Past performance is no guarantee of future results and the opinions presented cannot be viewed as an indicator of future performance.

Fixed income securities are subject to increased loss of principal during periods of rising interest rates. Fixed-income investments are subject to various other risks including changes in credit quality, market valuations, liquidity, prepayments, early redemption, corporate events, tax ramifications and other factors. Lower-rated securities are subject to greater credit risk, default risk, and liquidity risk.

Tax-exempt bonds are not necessarily suitable for all investors. Information related to a security's tax-exempt status (federal and in-state) is obtained from third parties, and Schwab does not guarantee its accuracy. Tax-exempt income may be subject to the alternative minimum tax. Capital appreciation from bond funds and discounted bonds may be subject to state or local taxes. Capital gains are not exempt from federal income tax.

Diversification strategies do not ensure a profit and do not protect against losses in declining markets.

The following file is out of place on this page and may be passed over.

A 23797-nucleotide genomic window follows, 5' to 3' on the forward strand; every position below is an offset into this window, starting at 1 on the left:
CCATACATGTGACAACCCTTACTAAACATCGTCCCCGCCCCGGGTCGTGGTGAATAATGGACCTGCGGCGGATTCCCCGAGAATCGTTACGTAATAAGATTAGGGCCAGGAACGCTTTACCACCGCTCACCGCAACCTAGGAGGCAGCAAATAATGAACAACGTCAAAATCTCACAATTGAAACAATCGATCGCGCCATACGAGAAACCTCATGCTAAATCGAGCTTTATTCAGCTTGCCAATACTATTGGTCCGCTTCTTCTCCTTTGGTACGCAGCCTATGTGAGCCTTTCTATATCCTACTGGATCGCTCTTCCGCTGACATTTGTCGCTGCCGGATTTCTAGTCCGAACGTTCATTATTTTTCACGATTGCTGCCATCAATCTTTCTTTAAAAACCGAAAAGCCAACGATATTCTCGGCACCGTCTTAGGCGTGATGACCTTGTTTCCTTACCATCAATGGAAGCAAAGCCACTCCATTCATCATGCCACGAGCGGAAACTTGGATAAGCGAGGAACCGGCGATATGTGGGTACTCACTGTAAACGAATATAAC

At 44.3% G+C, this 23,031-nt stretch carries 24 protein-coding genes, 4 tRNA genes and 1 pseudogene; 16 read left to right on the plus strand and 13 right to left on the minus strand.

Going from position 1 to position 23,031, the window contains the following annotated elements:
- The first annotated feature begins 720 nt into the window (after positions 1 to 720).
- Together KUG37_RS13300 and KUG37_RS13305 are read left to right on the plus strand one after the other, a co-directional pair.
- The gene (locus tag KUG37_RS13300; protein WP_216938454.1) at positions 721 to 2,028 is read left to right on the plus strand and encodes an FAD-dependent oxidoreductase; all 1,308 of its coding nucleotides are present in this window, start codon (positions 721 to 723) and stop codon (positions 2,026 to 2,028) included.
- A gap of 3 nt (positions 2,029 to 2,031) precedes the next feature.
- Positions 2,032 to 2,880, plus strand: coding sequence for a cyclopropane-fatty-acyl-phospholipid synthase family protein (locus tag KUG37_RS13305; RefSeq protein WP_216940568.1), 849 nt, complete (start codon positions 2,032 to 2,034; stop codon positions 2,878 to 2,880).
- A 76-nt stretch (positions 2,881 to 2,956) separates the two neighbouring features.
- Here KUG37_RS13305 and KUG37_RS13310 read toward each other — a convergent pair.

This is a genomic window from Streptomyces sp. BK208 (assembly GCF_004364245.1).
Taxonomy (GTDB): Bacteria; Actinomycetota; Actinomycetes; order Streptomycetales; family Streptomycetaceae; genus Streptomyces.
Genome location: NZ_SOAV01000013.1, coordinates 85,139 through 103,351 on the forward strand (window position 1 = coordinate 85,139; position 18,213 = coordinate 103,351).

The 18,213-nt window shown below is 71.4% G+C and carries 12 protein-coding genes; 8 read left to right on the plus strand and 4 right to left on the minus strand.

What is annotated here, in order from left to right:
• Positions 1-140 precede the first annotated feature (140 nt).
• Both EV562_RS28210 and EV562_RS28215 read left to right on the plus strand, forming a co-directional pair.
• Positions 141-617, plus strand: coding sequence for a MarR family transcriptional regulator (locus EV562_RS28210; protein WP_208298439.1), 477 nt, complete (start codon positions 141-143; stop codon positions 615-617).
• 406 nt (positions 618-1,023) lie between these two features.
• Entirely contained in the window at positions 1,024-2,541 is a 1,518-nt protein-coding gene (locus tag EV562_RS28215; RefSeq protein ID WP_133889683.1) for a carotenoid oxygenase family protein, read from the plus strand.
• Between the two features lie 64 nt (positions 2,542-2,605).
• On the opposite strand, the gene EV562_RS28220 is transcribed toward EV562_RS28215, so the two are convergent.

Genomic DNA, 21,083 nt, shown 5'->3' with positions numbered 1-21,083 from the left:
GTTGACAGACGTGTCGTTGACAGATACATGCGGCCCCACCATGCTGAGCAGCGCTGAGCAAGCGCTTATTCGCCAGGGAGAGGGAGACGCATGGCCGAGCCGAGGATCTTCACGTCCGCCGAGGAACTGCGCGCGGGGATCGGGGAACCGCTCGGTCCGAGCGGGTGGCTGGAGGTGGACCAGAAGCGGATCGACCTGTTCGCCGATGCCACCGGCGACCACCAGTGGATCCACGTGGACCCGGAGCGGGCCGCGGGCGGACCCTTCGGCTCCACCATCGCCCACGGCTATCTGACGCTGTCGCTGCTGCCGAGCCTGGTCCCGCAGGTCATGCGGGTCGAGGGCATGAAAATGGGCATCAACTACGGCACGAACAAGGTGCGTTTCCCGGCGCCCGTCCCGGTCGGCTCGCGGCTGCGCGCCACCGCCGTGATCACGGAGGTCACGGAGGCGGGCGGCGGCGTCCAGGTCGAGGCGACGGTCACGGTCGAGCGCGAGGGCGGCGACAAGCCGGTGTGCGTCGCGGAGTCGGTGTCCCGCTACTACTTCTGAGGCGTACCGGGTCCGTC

The Bloomberg Barclays U.S. Municipal Bond Index (“Investment grade municipals”) is a broad-based benchmark that measures the investment grade, U.S. dollar-denominated, fixed tax exempt bond market. The index includes state and local general obligation, revenue, insured and pre-refunded bonds. The Bloomberg Barclays U.S. Corporate Index measures the investment grade, fixed-rate, taxable corporate bond market. It includes U.S. dollar-denominated securities publicly issued by U.S. and non-U.S. industrial, utility and financial issuers.

Bloomberg Barclays Municipal Bond: High Yield (non-Investment Grade) (“High-yield munis”) is composed of non-investment grade U.S. municipal securities with a remaining maturity of one year or more.

Bloomberg Barclays U.S. Aggregate Bond Index (“Diversified fixed income index”) is a market-value-weighted index of taxable investment-grade fixed-rate debt issues, including government, corporate, asset-backed, and mortgage backed securities, with maturities of one year or more.